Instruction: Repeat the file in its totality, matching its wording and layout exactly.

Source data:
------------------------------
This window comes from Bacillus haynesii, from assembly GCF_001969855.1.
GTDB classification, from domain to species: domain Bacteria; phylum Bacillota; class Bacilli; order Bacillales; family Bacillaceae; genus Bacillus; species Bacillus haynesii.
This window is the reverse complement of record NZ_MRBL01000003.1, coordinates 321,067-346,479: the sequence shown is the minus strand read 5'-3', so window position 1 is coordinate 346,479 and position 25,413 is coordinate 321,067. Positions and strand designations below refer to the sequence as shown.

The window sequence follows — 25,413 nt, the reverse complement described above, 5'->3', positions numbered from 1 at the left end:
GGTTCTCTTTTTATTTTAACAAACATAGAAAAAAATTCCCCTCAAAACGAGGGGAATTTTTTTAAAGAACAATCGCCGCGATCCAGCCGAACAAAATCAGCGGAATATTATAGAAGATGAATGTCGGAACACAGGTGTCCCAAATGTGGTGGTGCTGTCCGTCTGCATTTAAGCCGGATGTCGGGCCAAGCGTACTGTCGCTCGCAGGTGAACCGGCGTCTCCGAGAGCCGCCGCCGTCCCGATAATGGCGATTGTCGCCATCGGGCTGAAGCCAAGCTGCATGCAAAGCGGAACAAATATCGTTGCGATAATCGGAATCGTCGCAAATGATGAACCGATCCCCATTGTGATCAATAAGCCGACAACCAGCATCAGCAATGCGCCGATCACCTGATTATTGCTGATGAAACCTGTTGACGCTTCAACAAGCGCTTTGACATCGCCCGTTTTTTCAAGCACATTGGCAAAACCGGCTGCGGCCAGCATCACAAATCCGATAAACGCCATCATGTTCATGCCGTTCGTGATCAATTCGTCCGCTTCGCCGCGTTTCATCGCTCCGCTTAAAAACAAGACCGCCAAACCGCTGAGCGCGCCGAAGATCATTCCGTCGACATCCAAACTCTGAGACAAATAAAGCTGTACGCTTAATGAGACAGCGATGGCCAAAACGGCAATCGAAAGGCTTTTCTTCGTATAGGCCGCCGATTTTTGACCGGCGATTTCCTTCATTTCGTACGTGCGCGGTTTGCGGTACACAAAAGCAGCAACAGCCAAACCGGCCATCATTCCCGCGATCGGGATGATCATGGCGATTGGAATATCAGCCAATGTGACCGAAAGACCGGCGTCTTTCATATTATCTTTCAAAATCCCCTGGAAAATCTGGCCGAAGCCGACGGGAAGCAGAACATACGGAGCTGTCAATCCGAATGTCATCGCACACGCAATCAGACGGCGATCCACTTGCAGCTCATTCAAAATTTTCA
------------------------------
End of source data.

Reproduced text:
This window comes from Bacillus haynesii, from assembly GCF_001969855.1.
GTDB classification, from domain to species: domain Bacteria; phylum Bacillota; class Bacilli; order Bacillales; family Bacillaceae; genus Bacillus; species Bacillus haynesii.
This window is the reverse complement of record NZ_MRBL01000003.1, coordinates 321,067-346,479: the sequence shown is the minus strand read 5'-3', so window position 1 is coordinate 346,479 and position 25,413 is coordinate 321,067. Positions and strand designations below refer to the sequence as shown.

The window sequence follows — 25,413 nt, the reverse complement described above, 5'->3', positions numbered from 1 at the left end:
GGTTCTCTTTTTATTTTAACAAACATAGAAAAAAATTCCCCTCAAAACGAGGGGAATTTTTTTAAAGAACAATCGCCGCGATCCAGCCGAACAAAATCAGCGGAATATTATAGAAGATGAATGTCGGAACACAGGTGTCCCAAATGTGGTGGTGCTGTCCGTCTGCATTTAAGCCGGATGTCGGGCCAAGCGTACTGTCGCTCGCAGGTGAACCGGCGTCTCCGAGAGCCGCCGCCGTCCCGATAATGGCGATTGTCGCCATCGGGCTGAAGCCAAGCTGCATGCAAAGCGGAACAAATATCGTTGCGATAATCGGAATCGTCGCAAATGATGAACCGATCCCCATTGTGATCAATAAGCCGACAACCAGCATCAGCAATGCGCCGATCACCTGATTATTGCTGATGAAACCTGTTGACGCTTCAACAAGCGCTTTGACATCGCCCGTTTTTTCAAGCACATTGGCAAAACCGGCTGCGGCCAGCATCACAAATCCGATAAACGCCATCATGTTCATGCCGTTCGTGATCAATTCGTCCGCTTCGCCGCGTTTCATCGCTCCGCTTAAAAACAAGACCGCCAAACCGCTGAGCGCGCCGAAGATCATTCCGTCGACATCCAAACTCTGAGACAAATAAAGCTGTACGCTTAATGAGACAGCGATGGCCAAAACGGCAATCGAAAGGCTTTTCTTCGTATAGGCCGCCGATTTTTGACCGGCGATTTCCTTCATTTCGTACGTGCGCGGTTTGCGGTACACAAAAGCAGCAACAGCCAAACCGGCCATCATTCCCGCGATCGGGATGATCATGGCGATTGGAATATCAGCCAATGTGACCGAAAGACCGGCGTCTTTCATATTATCTTTCAAAATCCCCTGGAAAATCTGGCCGAAGCCGACGGGAAGCAGAACATACGGAGCTGTCAATCCGAATGTCATCGCACACGCAATCAGACGGCGATCCACTTGCAGCTCATTCAAAATTTTCA